Medieval castles in Aosta Valley

Chenal Castle

Chenal Castle was built probably in the 13th century and had a rectangular floor plan. It belonged to the lords of Montjovet and only later became property of the Challant family, following the marriage between Ebalo the Great and Alexie of Chenal: in this way the two houses could control the passages along the road between Chenal and the Montjovet castle. The castle is nowdays in ruins.
Founded: 13th century | Location: Montjovet, Italy

Champorcher Tower

As the Bard Fortress, Champorcher Castle also belonged to the powerful Lords of Bard, until the fratricidal war between William and Hugo in 1212. Little is known of this early building: we know that it was burned down by order of Hugo of Bard, which might suggest that it was constructed mostly of wood, like many buildings in the late Middle Ages. It was probably reconstructed in the same century, and definitely before 127 ...
Founded: 13th century | Location: Champorcher, Italy

Saint Germain Castle

Saint Germain castle in Montjovet played an important part in the history of Val d’Aosta. Few traces remain of its original structure and its construction date is not known for certain. At the end of the 13th century, the Savoy became the owners, replacing the Montjovet family. As already happened in Bard, in this case too, the pretext was provided by the abuse of power that Feidino Montjovet acted on villagers and wa ...
Founded: 11th century | Location: Montjovet, Italy

La Tour de Villa Castle

Originally, La Tour de Villa castle was comprised almost entirely of the central tower. The restoration works did not re-build the western part and the northern part, leaving instead a beautiful court yard with views over the plain. Today, the complex is made up of two well-distinct parts: one part is the 12th century tower and the other inhabited part is a semi-circular structure which dates back to the 15th century. T ...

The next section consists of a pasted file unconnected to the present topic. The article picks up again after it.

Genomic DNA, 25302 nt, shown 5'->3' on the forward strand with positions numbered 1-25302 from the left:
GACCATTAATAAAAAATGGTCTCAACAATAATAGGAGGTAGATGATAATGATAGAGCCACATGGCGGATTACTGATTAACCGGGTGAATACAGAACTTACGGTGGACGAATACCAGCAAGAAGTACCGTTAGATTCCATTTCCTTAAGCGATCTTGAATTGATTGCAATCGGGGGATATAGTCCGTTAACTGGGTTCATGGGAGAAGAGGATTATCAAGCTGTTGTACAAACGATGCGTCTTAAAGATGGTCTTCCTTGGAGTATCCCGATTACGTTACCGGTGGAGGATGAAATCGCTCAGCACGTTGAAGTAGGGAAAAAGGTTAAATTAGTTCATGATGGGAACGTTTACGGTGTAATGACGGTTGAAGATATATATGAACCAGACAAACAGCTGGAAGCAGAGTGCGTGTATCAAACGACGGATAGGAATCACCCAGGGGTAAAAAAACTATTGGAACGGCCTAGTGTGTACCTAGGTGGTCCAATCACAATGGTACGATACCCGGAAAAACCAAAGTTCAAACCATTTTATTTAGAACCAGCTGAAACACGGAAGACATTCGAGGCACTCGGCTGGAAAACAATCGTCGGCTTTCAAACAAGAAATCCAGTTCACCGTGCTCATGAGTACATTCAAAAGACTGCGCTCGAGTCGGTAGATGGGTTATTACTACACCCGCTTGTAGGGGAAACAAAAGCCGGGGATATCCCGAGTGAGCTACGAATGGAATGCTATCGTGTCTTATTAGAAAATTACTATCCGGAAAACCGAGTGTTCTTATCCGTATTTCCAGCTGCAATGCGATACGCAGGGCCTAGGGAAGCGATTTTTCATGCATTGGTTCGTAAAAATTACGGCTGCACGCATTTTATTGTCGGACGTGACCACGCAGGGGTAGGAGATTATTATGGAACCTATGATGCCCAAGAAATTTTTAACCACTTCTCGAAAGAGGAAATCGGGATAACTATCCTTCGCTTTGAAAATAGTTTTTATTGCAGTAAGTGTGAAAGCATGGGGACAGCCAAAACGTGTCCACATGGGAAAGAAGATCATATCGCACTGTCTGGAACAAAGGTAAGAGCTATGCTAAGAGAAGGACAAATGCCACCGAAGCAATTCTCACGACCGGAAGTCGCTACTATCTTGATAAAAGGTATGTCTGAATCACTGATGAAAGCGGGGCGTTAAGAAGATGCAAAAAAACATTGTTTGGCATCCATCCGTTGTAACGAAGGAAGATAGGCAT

Founded: 12th century | Location: Gressan, Italy

Arnad Upper Castle

The upper castle of Arnad is mentioned first time in a papal letter in 1207, but there is no information about its origins or first owners. It was probably built by Saverio di Arnad in the late 12th or early 13th century. The next owners, Vallaise family, lived in the castle throughout the 14th century. Due to the inadequacy of the structure and the lost military function, the castle was abandoned in the 15th century. T ...
Founded: c. 1200 | Location: Arnad, Italy

Nus Castle

The Nus castle stands above the same name village on a rocky projection, which dominates the entrance to the valley of Saint-Barthélemy. According to available documentation, the building can be traced at least as far back as the end of the 13th century, although the quadrangular turret, which collapsed at the start of the 20th century, and which stood in the eastern sector of the castle, can be compared to the towers e ...
Founded: 13th century | Location: Nus, Italy

Featured Historic Landmarks, Sites & Buildings

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Château de Chaumont

The Château de Chaumont was founded in the 10th century by Odo I, Count of Blois. The purpose was to protect his lands from attacks from his feudal rivals, Fulk Nerra, Count of Anjou. On his behalf the Norman Gelduin received it, improved it and held it as his own. His great-niece Denise de Fougère, having married Sulpice d'Amboise, passed the château into the Amboise family for five centuries.

Pierre d'Amboise unsuccessfully rebelled against King Louis XI and his property was confiscated, and the castle was dismantled on royal order in 1465. It was later rebuilt by Charles I d'Amboise from 1465–1475 and then finished by his son, Charles II d'Amboise de Chaumont from 1498–1510, with help from his uncle, Cardinal Georges d'Amboise; some Renaissance features were to be seen in buildings that retained their overall medieval appearance. The château was acquired by Catherine de Medici in 1550. There she entertained numerous astrologers, among them Nostradamus. When her husband, Henry II, died in 1559 she forced his mistress, Diane de Poitiers, to exchange Château de Chaumont for Château de Chenonceau which Henry had given to de Poitiers. Diane de Poitiers only lived at Chaumont for a short while.

Later Chaumont has changed hands several times. Paul de Beauvilliers bought the château in 1699, modernized some of its interiors and decorated it with sufficient grandeur to house the duc d'Anjou on his way to become king of Spain in 1700. Monsieur Bertin demolished the north wing to open the house towards the river view in the modern fashion.

In 1750, Jacques-Donatien Le Ray purchased the castle as a country home where he established a glassmaking and pottery factory. He was considered the French "Father of the American Revolution" because he loved America. However, in 1789, the new French Revolutionary Government seized Le Ray's assets, including his beloved Château de Chaumont.

The castle has been classified as a Monument historique since 1840 by the French Ministry of Culture. The Château de Chaumont is currently a museum and every year hosts a Garden Festival from April to October where contemporary garden designers display their work in an English-style garden.